How do you choose when and what to
reference in those nods to your back
catalog—is it just spur-of-the-moment
Lee: Yeah, it’s a bit of cheek. But, also—like
with “Headlong Flight”—it was kind of an
accident: Alex and I were jamming, and we
go, “Oh, [expletive]—did we just rewrite
“Bastille Day”? [Laughs.] Because we had
assembled that into a complete instrumental
song at that point, and at first we were
happy to let it be kind of a cheeky nod to
the past. So the song was finished, but then
I got lyrics from Neil and realized that, at
this part of the story, [the protagonist of the
album’s storyline] is looking back over his
life and thinking back over his life—thinking
about things that he regrets, things he
doesn’t regret—and the main line is “I wish
that I could live it all again.” So, it seemed
oddly appropriate that we were reminding
ourselves of where we’d been, too.
Alex, how did you get that choppy
effect on the guitar at the beginning of
Lifeson: That’s from one of the plug-ins I
use. It was doing this funny thing where,
when you’d go through the song and then
stop and go back to the beginning and
hit play, that effect would happen. It’s not
recorded as part of the file, but it’s like an
artifact or a regeneration of the plug-in that
would always happen unless you went to the
end of the song and ended it. We kind of got
off on it, and Nick loved it, so he said, “Let’s
start the song with that thing!” I used an
atmospheric Guitar Rig plug-in for the “As if
to fly … ” section just before the bridges, too.
Which guitars did you use on that song?
Lifeson: I used my ’76 ES-355 for all the verses—I love playing that guitar, and it sounds
really, really good. It’s such a ballsy, woodsy
sound. I used that quite a bit on the whole
album. I used my Gibson J-150 for the slide at
the end of the solo. I used a ’59 Tele reissue for
most of the clean stuff on the album, like the
cleaner bridge parts of that song, and then
the Les Paul on the “As if to fly” parts.
The openings of “Carnies” and “Wish Them
Well” have some of the most ferocious guitar
tones on the album—the latter has a bit of
a snarling, Angus Young vibe to it.
Lifeson: We were going for that big, open
rock vibe with “Wish Them Well.” That song
went through three complete rewrites. We
just weren’t happy with it as we went along,
but finally it came together and had the kind
of vibe that we wanted at that point in the
record. I think I used my ’59 Les Paul for
that. It was really a lot of fun to record that,
because there are those big, open rock chords,
and Neil’s drumming is just so straight ahead.
On “Carnies,” it’s riffy at the beginning,
which I quite enjoy, and then there’s the
choruses. And there, again, I used a Guitar
Rig plug-in on one of the guitars, and it
sounded a bit like a carousel.
Was it a rotary-speaker plug-in?
Lifeson: It’s in their special-effects listing,
and it’s called “Soundtrack” or something
like that. It has so much junk on it—it has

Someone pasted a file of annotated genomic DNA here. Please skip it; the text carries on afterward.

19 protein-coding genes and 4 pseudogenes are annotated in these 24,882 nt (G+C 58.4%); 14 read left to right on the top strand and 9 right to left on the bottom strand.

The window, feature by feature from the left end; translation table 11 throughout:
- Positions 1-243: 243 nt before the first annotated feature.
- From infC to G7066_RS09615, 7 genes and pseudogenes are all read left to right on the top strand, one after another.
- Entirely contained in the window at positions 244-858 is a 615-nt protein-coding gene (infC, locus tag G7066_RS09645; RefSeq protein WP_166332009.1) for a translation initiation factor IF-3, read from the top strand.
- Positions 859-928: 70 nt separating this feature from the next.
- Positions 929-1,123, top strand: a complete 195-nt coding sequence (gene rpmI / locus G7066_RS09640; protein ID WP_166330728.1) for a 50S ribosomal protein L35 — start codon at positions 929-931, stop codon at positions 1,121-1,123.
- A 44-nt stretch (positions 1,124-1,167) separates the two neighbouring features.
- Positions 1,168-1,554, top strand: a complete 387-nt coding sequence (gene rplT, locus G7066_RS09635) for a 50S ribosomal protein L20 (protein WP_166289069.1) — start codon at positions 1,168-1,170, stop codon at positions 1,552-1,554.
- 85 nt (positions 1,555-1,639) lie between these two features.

sort of a rotary sound, and it fades in and
out, and it’s manipulated in so many ways.
I was drawn to it because it had the sound
of a merry-go-round …
So it sort of mimicked the chaos and
craziness of a carnival …
Lifeson: Yeah, yeah, exactly.
The intro to “BU2B2” has a bit of a
spaghetti-Western vibe with the acoustic
and the slow, tremolo’d electric—that’s a
new feel for a Rush album.
Lifeson: Oh, yeah that—I forgot about that!
[Laughs.] That was fun to do. We were in
L.A. mixing the record, and we wanted to
insert this little bit of a lyric or a presence
that Neil wanted to have in there, and we
thought, “How can we add to it without
taking away, and make it something different—but not another song?” So we recorded
that in my hotel room, Geddy and I. We
stuck the mic outside and recorded the
morning traffic and sounds of Los Angeles
from our hotel room, and then I did the
acoustic tracks and threw a vocal track on it.
The tremolo-picked chords in the verses
of “The Wreckers” are also sort of a
new feel for you guys—there’s a hint of
romantic, traditional Italian or French
music. What inspired that?
Lifeson: We struggled to get something to
feel right in those verses. I was playing arpeggios
and block chords, and everything sounded
clumsy and nothing was working. After a
few hours of experimenting, I just turned the
volume down a little bit and we got a shimmery
sound, and I just did this fast strumming.
It seemed to fit the mood really, really
well. It didn’t get in the way of anything, and
it provided a nice foundation for Geddy and
Neil—and the lyric, especially.
Let’s talk gear for a bit. Geddy, you have a
history of being pretty adventurous with
bass choices—from the Rickenbacker
doubleneck you used on “Xanadu” to
your Steinberger and Wal basses in the
’80s. Even though you’ve been relying
on Fender Jazz basses for the last several
years, have any new, off-the-beaten-path
instruments caught your eye recently?
Lee: I’m pretty hardcore Fender right now. I’ve
had a few instruments given to me that I’ve
played with. I’ve got a beautifully made Spector
bass that I’ve played around with and quite
like, but it doesn’t sound like how I want to
sound right now. Aside from that, not really—I’ve just been getting deep into Fender land.
Do you ever break out those old basses—the Rick, the Steinberger, or the Wals?
Lee: I do. For this album I pulled a lot of
things out to see what they would sound like.
In fact, we got very heavily into the differences
between Fenders themselves—because I have
a lot of different kinds of Jazzes. Skully—John